Like a couple of old friends traveling through memories, thoughts and ideas, guitarists William Flynn
and Tim Fischer have fashioned their album Cross Country
as a conversation of grace and beauty. Flynn, a professor of Jazz Guitar at Wichita (KS) State University, and Fischer, a professor of music at Myrtle Beach, South Carolina's Coastal Carolina University offer up an album of blues-bop originals, each wonderfully arranged so that the two guitarists can stretch the melody while providing tuneful, sensitive and well-timed accompaniment. The result is music that is at once creative, sunny, and filled with charm.
The album opens with Fischer's "Dawn," a composition that gives the guitarists room to demonstrate their craft. Cool and bluesy guitar phrases by both men are well-articulated along jaunty but not jagged riffs. The piece is followed by Flynn's "Wildacres," which, along with its bossa nova rhythms, skates along in happy fashion like the start to an enjoyable road trip.
Flynn's "Rose Creek" has the feel of sunsetthere's a melancholy attached to its sweetness. While Fischer's playing is more tuneful on this piece, Flynn approaches abstraction with his adroit use of chordal structure.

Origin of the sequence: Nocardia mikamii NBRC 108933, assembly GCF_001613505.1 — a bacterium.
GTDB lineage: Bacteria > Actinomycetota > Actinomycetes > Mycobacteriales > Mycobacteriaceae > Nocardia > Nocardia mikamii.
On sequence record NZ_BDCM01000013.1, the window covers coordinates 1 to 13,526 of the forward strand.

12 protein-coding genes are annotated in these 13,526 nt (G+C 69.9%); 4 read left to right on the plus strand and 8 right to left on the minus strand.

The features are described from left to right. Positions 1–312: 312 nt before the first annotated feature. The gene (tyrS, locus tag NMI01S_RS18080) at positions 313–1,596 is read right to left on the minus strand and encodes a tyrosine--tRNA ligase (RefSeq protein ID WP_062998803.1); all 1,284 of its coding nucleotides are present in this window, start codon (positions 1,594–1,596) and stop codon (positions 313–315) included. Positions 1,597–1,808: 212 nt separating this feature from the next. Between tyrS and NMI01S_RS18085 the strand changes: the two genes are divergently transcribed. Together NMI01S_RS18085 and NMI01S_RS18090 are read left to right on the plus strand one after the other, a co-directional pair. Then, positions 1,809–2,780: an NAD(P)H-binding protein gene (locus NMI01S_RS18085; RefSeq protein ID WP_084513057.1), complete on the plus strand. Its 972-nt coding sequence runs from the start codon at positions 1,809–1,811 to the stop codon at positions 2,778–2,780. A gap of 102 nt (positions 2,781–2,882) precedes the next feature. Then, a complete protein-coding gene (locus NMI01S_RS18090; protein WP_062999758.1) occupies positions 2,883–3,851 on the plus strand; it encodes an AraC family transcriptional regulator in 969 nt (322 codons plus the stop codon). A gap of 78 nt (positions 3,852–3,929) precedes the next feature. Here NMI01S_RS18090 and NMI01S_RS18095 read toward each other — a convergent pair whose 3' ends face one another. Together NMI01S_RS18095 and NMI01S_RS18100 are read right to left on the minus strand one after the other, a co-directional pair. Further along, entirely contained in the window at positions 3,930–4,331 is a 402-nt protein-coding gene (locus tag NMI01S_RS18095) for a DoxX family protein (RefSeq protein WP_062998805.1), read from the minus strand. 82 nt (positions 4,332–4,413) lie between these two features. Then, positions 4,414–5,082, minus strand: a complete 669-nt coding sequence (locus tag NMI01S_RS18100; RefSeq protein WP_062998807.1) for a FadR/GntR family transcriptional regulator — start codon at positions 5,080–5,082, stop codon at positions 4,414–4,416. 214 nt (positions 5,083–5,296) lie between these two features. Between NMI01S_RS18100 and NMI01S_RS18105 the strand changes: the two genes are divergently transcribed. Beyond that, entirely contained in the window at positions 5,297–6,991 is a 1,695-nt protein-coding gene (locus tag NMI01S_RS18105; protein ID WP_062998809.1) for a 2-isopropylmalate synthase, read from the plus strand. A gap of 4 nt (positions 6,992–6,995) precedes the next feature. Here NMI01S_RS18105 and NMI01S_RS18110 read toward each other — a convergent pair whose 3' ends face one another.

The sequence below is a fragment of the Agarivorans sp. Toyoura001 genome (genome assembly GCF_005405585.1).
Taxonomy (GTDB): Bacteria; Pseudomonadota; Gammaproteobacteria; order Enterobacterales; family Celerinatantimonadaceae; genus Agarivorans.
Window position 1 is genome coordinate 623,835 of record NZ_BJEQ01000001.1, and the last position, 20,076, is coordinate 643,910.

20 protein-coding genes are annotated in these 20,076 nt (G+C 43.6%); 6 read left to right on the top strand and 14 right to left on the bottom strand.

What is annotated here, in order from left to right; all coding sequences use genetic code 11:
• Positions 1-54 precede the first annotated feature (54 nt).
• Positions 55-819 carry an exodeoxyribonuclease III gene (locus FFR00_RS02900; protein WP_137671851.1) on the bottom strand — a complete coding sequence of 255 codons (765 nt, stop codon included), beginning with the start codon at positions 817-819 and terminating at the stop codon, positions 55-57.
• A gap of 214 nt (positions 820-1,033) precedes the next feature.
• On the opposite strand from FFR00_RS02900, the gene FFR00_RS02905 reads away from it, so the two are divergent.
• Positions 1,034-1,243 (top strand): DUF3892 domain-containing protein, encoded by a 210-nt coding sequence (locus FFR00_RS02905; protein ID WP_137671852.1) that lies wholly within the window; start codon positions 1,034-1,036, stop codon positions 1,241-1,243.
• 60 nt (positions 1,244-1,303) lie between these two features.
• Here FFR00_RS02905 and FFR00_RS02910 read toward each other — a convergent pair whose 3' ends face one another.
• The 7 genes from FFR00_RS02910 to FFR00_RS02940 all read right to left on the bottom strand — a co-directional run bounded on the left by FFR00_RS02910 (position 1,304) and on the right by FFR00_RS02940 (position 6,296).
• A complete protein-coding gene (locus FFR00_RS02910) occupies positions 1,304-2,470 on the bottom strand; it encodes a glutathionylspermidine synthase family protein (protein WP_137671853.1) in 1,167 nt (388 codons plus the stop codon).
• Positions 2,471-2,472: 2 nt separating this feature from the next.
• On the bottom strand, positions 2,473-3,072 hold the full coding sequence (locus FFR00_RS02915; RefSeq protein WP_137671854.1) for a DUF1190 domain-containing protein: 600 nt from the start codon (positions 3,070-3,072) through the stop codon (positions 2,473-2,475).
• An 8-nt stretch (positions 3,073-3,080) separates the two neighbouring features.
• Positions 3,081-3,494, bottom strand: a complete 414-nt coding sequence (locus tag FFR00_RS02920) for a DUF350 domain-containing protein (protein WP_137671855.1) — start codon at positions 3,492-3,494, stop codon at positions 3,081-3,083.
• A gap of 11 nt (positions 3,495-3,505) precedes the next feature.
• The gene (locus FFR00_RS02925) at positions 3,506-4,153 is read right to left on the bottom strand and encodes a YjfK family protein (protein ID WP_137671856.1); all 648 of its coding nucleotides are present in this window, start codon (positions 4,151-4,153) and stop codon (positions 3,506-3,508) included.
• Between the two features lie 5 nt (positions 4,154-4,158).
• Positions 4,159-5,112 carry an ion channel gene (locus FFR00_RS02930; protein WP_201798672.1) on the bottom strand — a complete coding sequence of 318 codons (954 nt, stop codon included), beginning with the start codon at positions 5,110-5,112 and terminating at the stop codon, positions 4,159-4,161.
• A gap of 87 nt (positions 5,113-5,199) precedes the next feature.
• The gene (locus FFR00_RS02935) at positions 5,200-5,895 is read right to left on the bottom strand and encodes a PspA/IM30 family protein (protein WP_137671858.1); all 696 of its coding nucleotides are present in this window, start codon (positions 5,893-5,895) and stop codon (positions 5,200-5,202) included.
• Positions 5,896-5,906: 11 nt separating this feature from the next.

Fischer's "Prince's Waltz" works a ¾ signature and highlights the guitarists' collaborative approach to controlled melody and harmony. While there's a hint of the tender melody of the Disney/Miles Davis
's classic "Someday My Prince Will Come," the guitarists survey a range of harmonic interventions around the song's melody.
As the name suggests, Flynn's "Stargazing" is a sweeping composition that offers up the splendor of the night sky in song. The piece meanders playfully along, like constellations slowly moving over the black canopy of a starless evening.
Fischer's "Winter Ballad" hints at a special cold eveningyou know the one: a glass of Merlot, a crackling fireplace, large fuzzy sweaters, warm slippers, and romance. The pace is languid, sensual, and as unhurried as any ode to love should be.
Fischer offers up another lively piece, "Anacapa," that suggests sailing with the wind at your back, feeling the spray of the surf splash up as the bow hits the waves. There is much energy in this piece.
The album winds down with Flynn's "Homecoming," a composition that protrays returning to a special place. The tune's welcoming arms embrace the listener with gentle swing and blues chords.
Like Johnny Smith
and Jim Hall
before them, these two masters handle their solo work with aplomb. Masterfully written and performed, Flynn and Fischer beckon you to go Cross Country
with them. Enjoy the trip....